Eugene Serabyn/Jet Propulsion Laboratory
The vortex coronagraph possesses all of the characteristics necessary for an affordable space-based high-contrast coronagraph aimed at the imaging and spectroscopy of exoplanets: simplicity, high throughput, the ability to observe very close to the star, and a clear 360 degree search space around the star. In this work, we therefore plan to advance vortex coronagraph performance to the level needed by an initial exoplanet-imaging space mission. Our primary goal is to test our vortex phase masks in the High Contrast Imaging Testbed (HCIT) facility to demonstrate the rejection of simulated starlight to better than the 10-9 level (with a goal of 10-10) over a 20% bandwidth. Our goal for the inner radius for these experiments is 2 λ/D. Ancillary to this overarching goal are a number of specific improvements at the device level (e.g., the phase masks, polarizers and waveplates) and the system level (e.g., the pointing and wavefront sensing approaches).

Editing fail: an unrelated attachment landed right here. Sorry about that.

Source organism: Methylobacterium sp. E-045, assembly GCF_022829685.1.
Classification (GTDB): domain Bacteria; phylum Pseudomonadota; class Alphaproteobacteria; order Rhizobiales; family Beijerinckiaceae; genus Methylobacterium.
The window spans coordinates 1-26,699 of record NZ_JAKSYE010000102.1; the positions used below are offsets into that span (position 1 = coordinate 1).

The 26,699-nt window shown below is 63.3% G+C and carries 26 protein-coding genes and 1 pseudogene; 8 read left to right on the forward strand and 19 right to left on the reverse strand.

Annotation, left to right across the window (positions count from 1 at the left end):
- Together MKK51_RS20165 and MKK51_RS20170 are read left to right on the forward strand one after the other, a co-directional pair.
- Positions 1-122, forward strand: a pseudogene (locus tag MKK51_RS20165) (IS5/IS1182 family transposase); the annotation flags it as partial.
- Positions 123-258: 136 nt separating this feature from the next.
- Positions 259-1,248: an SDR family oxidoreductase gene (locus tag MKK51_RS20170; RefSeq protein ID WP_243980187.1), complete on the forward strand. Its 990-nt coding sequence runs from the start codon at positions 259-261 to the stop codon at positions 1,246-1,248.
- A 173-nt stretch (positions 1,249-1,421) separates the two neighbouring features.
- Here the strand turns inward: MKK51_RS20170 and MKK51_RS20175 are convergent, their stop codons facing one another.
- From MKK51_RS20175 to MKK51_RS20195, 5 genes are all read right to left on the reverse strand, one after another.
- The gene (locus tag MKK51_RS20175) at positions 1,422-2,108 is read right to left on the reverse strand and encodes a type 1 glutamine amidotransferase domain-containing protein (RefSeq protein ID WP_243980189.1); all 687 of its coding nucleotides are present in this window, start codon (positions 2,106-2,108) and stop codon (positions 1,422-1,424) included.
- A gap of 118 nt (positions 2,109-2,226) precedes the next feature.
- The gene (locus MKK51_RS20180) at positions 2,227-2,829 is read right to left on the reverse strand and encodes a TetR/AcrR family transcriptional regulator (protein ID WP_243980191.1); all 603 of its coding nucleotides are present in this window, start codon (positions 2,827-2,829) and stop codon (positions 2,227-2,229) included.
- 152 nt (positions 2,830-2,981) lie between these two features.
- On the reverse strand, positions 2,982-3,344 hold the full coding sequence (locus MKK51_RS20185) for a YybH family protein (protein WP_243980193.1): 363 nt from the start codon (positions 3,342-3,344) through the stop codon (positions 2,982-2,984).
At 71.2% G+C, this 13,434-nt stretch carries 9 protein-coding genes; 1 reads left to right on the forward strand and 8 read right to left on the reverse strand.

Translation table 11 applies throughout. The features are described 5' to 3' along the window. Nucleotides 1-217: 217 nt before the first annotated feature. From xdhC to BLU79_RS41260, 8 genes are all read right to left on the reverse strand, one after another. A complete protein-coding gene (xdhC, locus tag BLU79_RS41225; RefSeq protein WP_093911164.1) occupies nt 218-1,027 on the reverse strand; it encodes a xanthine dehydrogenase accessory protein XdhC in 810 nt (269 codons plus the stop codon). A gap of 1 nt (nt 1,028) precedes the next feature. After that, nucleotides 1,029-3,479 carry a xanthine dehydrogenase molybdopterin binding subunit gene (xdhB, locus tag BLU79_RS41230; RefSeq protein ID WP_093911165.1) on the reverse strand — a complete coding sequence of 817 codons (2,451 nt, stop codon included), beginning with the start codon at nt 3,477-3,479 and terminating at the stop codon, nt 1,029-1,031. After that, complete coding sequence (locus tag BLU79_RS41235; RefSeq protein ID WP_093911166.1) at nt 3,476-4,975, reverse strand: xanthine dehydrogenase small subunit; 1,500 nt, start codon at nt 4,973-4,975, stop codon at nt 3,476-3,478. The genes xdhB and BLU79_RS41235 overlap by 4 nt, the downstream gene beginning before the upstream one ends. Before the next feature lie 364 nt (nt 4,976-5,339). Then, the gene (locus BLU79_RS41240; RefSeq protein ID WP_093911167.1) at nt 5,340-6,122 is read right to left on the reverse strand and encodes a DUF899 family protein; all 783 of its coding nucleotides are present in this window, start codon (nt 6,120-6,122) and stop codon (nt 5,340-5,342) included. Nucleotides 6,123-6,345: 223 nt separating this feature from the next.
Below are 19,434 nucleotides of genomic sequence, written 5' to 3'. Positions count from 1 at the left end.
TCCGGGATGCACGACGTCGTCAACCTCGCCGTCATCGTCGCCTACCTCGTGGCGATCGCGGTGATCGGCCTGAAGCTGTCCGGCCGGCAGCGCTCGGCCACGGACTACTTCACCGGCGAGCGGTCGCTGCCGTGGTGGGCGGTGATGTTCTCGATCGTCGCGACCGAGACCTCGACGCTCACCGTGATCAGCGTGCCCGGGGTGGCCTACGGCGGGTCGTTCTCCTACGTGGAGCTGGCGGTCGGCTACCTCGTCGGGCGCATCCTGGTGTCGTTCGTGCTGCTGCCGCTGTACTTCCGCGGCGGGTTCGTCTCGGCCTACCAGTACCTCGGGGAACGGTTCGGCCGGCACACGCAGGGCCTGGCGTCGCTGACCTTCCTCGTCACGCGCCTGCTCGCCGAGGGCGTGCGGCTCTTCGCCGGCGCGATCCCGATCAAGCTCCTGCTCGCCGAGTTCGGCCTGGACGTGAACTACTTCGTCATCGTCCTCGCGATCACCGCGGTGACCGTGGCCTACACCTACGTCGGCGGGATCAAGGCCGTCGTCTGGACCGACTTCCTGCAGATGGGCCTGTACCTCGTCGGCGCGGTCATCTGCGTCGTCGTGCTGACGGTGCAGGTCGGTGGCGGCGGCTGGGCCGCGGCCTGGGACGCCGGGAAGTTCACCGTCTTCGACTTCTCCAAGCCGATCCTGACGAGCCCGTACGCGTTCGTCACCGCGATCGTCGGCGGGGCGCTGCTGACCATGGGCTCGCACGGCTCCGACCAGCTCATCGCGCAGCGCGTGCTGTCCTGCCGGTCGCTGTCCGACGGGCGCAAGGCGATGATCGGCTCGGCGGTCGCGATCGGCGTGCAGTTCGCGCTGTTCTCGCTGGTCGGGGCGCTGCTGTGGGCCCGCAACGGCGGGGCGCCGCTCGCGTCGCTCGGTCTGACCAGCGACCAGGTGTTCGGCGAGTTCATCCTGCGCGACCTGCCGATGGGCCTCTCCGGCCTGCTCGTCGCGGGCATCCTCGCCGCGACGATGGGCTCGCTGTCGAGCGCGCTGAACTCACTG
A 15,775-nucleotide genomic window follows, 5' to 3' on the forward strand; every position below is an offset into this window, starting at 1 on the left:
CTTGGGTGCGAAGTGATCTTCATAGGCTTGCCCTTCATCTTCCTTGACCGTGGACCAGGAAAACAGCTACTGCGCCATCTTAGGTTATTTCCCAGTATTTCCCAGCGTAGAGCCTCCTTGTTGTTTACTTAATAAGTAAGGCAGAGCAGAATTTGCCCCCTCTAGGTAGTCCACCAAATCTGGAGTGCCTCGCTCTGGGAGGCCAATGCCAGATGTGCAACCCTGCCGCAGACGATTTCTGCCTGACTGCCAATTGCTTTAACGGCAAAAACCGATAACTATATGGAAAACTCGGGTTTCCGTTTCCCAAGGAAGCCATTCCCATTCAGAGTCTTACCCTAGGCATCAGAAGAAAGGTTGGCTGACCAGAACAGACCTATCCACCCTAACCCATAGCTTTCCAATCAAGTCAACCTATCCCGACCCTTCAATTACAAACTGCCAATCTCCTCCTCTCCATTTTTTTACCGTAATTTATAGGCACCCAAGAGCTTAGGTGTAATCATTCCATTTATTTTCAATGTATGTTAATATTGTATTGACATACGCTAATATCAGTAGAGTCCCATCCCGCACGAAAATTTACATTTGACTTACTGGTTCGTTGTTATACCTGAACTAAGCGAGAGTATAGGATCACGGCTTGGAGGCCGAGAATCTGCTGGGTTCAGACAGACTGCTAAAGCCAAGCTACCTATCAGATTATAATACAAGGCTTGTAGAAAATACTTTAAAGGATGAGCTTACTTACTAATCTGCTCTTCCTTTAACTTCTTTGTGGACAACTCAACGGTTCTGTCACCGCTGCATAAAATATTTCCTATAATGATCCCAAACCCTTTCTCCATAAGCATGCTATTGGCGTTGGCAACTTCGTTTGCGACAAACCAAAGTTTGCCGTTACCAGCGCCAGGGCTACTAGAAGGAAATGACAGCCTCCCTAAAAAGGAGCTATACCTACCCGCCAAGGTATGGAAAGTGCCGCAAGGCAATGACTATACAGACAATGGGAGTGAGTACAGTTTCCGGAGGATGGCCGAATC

The HCIT tests will build off the PI's APRA-funded vortex mask development effort, by enabling access to and testing of our vortex masks at high-contrast in the unique HCIT facility, the funding of specific upgrades needed to enable vortex masks to reach very good broadband contrast, the modeling of our masks' performance in the full HCIT optical system, and system-level work that includes pointing stabilization on the center of the vortex, and the demonstration of vortex-specific pointing and wavefront sensing approaches.
We aim not only at demonstrations of deep, broadband starlight rejection at the level needed by an exoplanet mission, the core capability needed by any successful exoplanet coronagraph, but also at defining and simplifying the optical layout of potential space-based vortex coronagraphs through theoretical analysis, modeling, and demonstrations. In particular, a number of recent advances suggest that vortex coronagraphs are compatible with the use of affordable, small, on-axis, space-based telescopes. Likewise, vortex-specific pointing and wavefront-sensing configurations enable the direct measurement of the phases of focal-plane speckles using the science camera, thus simplifying wavefront measurements. Thus, we aim to combine targeted component improvements with system-level reconfigurations and tests to define a simplified coronagraphic system capable of meeting NASA's exoplanet mission needs.
Strategic Astrophysics Technology